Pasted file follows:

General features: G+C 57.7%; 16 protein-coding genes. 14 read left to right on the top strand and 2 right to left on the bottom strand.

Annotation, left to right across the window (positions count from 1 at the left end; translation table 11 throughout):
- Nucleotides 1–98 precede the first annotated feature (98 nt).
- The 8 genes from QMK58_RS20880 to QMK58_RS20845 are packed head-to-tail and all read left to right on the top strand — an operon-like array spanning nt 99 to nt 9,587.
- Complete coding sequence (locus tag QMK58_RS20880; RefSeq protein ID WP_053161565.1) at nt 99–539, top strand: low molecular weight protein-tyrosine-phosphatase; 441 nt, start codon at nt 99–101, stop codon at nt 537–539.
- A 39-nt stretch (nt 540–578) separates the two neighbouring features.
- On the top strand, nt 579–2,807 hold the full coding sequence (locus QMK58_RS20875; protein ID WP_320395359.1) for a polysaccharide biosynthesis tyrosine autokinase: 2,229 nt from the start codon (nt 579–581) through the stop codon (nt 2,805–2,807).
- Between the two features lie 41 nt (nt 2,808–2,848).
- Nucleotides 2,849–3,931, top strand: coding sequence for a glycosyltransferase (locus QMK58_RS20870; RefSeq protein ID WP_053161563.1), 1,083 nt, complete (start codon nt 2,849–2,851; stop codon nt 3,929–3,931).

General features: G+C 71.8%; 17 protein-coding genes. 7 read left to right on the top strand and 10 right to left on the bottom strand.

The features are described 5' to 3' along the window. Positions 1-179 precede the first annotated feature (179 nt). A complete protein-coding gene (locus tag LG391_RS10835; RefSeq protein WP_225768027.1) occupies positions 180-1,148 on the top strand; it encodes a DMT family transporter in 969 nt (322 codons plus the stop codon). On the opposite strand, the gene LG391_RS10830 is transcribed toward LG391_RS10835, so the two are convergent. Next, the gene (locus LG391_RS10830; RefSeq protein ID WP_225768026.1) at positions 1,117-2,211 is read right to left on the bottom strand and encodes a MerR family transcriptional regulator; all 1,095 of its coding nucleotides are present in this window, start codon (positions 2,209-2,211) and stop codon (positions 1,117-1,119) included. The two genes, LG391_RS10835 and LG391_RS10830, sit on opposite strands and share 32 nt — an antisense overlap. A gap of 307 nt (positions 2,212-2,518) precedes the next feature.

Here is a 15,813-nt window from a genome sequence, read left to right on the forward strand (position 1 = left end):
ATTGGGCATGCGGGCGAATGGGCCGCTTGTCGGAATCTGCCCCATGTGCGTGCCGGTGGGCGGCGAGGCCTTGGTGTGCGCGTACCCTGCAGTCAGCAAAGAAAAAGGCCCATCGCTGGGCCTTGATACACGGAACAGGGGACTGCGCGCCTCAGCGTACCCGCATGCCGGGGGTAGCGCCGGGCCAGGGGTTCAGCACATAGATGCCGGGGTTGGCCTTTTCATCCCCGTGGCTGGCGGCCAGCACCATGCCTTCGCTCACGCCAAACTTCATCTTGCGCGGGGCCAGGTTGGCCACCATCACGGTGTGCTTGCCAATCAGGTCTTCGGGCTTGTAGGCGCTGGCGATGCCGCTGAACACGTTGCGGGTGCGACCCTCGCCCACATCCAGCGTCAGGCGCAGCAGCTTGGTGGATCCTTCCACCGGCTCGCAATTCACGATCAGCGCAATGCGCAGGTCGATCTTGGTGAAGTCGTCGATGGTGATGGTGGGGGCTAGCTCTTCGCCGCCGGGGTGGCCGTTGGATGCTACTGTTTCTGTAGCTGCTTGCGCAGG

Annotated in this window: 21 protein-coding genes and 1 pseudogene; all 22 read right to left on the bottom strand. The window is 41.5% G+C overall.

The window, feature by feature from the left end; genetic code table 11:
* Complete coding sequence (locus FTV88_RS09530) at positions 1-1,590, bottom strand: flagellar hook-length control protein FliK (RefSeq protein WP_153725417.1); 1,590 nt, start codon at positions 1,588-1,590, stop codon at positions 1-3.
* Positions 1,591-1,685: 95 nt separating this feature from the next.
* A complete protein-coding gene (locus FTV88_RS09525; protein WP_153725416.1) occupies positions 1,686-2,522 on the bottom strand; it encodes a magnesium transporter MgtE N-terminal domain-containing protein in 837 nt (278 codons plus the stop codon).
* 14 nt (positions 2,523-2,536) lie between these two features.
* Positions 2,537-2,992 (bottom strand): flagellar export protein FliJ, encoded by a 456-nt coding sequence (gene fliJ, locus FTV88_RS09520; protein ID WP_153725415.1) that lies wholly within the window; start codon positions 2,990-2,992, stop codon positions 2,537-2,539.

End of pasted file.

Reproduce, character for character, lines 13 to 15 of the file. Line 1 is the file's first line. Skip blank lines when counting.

ATTGGGCATGCGGGCGAATGGGCCGCTTGTCGGAATCTGCCCCATGTGCGTGCCGGTGGGCGGCGAGGCCTTGGTGTGCGCGTACCCTGCAGTCAGCAAAGAAAAAGGCCCATCGCTGGGCCTTGATACACGGAACAGGGGACTGCGCGCCTCAGCGTACCCGCATGCCGGGGGTAGCGCCGGGCCAGGGGTTCAGCACATAGATGCCGGGGTTGGCCTTTTCATCCCCGTGGCTGGCGGCCAGCACCATGCCTTCGCTCACGCCAAACTTCATCTTGCGCGGGGCCAGGTTGGCCACCATCACGGTGTGCTTGCCAATCAGGTCTTCGGGCTTGTAGGCGCTGGCGATGCCGCTGAACACGTTGCGGGTGCGACCCTCGCCCACATCCAGCGTCAGGCGCAGCAGCTTGGTGGATCCTTCCACCGGCTCGCAATTCACGATCAGCGCAATGCGCAGGTCGATCTTGGTGAAGTCGTCGATGGTGATGGTGGGGGCTAGCTCTTCGCCGCCGGGGTGGCCGTTGGATGCTACTGTTTCTGTAGCTGCTTGCGCAGG

Annotated in this window: 21 protein-coding genes and 1 pseudogene; all 22 read right to left on the bottom strand. The window is 41.5% G+C overall.

The window, feature by feature from the left end; genetic code table 11: